The Mint Blog

  1. An image of the author: Laura Grace

    Mint's Winter Warmers

    Posted in by Laura Grace on 18 December 2014

    Adam Mint's Winter Warmers Introducing: Mint’s Winter Warmers. Our pop up shop of festive delights, currently open for business in Fenchurch St Station’s Winter Market. Roll up, roll up…

    Our first adventure in the world of real life retail.

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  2. Poundshop

    There are two things in the world for which there is no shortage:

    1. People trying to build things on the internet;

    2. People giving advice on how to build things on the internet.

    The internet is the modern equivalent of shipping in Victorian times or the Wild West in the 1870s. There are a lot of people speculating and a lot of people earning a living out of people speculating. There are two risks to this:

    1. You get ripped off. At Mint we are very often approached by people that have gone down a track with an agency (or collection of freelancers) only to realise later on that aforementioned agency does not in fact know what it is doing. This is an easy trap to fall into. You could set up an agency on a Monday, read a bunch of stuff off the internet and be selling your expertise by Thursday afternoon;

    2. You get paralysed by opinion and tasks. Many startup founders use information they find on the internet as a kind of ‘to-do’ list. Write blog post check, gather customer feedback check, do marketing experiment check. They don’t play to their own strengths. They don’t focus on the things that will determine their success, they do a bit of everything.

    Before you take someone’s advice on such matters, ask them what they’ve done and assess their credibility. Let their work and people's reaction to it in the real world do the talking.

    Photo by Simon Archer Hurlstone.

    The internet is the equivalent of shipping in Victorian times or the Wild West in the 1870s.

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  3. crowdfunding

    Last week I wrote about us putting our latest venture on Crowdcube and how important we believe it is to allow everybody to participate in investing in startups.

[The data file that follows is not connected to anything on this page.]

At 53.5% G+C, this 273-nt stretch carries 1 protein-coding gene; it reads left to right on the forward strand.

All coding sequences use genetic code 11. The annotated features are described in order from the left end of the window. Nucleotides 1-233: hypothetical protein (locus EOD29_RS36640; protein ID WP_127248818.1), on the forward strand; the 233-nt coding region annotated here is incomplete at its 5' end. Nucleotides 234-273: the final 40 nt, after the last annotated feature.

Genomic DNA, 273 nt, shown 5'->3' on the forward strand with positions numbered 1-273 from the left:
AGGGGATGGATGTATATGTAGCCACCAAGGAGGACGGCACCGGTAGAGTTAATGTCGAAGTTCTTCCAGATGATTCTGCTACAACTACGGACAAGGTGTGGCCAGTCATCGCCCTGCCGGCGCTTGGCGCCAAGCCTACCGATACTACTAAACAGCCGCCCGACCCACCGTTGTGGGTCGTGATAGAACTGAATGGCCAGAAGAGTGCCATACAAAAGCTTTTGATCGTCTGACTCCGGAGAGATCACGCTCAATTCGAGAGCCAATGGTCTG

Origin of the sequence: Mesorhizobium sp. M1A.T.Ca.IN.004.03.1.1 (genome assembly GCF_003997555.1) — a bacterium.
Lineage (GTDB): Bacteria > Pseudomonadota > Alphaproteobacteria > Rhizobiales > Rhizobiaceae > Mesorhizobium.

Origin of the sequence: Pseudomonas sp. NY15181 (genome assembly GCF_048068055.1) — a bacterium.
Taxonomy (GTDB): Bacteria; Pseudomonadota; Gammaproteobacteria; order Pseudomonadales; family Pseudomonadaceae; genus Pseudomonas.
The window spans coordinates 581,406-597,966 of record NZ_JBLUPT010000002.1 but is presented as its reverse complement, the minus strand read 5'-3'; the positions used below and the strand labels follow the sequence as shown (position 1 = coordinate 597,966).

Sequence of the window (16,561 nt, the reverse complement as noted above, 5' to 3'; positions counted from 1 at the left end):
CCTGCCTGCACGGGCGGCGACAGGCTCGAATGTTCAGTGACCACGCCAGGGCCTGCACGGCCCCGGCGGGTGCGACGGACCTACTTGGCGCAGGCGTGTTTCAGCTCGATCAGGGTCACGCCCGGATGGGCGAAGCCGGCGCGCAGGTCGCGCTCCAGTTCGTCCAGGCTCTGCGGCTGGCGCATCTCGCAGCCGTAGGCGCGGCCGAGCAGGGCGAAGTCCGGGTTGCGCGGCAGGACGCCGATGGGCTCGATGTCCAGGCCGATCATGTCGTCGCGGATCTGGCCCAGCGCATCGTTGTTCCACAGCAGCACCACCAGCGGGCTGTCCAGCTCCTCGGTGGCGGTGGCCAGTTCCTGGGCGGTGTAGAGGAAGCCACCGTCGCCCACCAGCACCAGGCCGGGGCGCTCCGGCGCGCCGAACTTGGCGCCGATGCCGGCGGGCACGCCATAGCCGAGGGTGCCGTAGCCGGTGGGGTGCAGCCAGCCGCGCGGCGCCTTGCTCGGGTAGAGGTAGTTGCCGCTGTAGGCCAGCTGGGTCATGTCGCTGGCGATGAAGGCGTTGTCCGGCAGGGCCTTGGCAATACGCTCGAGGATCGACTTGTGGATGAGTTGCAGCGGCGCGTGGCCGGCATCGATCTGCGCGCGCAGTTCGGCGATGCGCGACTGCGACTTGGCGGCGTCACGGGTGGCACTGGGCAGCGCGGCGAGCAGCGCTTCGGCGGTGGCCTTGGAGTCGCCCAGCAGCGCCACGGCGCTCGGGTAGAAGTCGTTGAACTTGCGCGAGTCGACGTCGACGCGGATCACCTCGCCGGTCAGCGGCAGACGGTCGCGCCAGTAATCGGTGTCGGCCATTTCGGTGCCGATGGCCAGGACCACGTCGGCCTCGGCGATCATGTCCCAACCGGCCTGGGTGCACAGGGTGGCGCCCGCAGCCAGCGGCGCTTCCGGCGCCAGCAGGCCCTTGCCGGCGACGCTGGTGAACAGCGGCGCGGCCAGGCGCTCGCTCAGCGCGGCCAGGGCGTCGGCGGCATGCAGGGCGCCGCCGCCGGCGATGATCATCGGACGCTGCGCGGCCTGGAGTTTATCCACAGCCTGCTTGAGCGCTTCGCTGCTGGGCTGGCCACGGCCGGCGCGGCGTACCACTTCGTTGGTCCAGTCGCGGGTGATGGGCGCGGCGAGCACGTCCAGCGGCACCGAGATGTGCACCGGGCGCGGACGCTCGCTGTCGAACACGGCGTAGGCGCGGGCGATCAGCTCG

Since then people have asked what I meant by that or why we believe this.

    It’s inherently unfair that retail investors (regular people) get to invest in tech stocks only once they float on a stock exchange.

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  4. An image of the author: Tim Morgan

    Investing in startups via crowdfunding

    Posted in by Tim Morgan on 03 December 2014


    We’re really interested in equity crowd funding. We believe that startups should be an asset class available to all investors large or small.

    That’s why when it came to raising a seed round for DeskBeers we decided to put it on Crowdcube It’s exciting for us to be able to allow people to participate in our venturing and to be able to invest as little as £10.

    You can see the pitch and the details here.

    We believe that startups should be an asset class available to all investors large or small.

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  5. The discovery typewriter

    Last week was a big week for Mint. We turned 10!

    It’s been a remarkable 10 years. We’re incredibly proud of all the work we’ve done: from working on a whole bunch of amazing client projects, to starting a TV production company. From spinning out and selling companies originated at Mint, to collecting our very own Mint menagerie.

    Now feels like the perfect time to reflect on where 10 years of making and breaking things has brought Mint.

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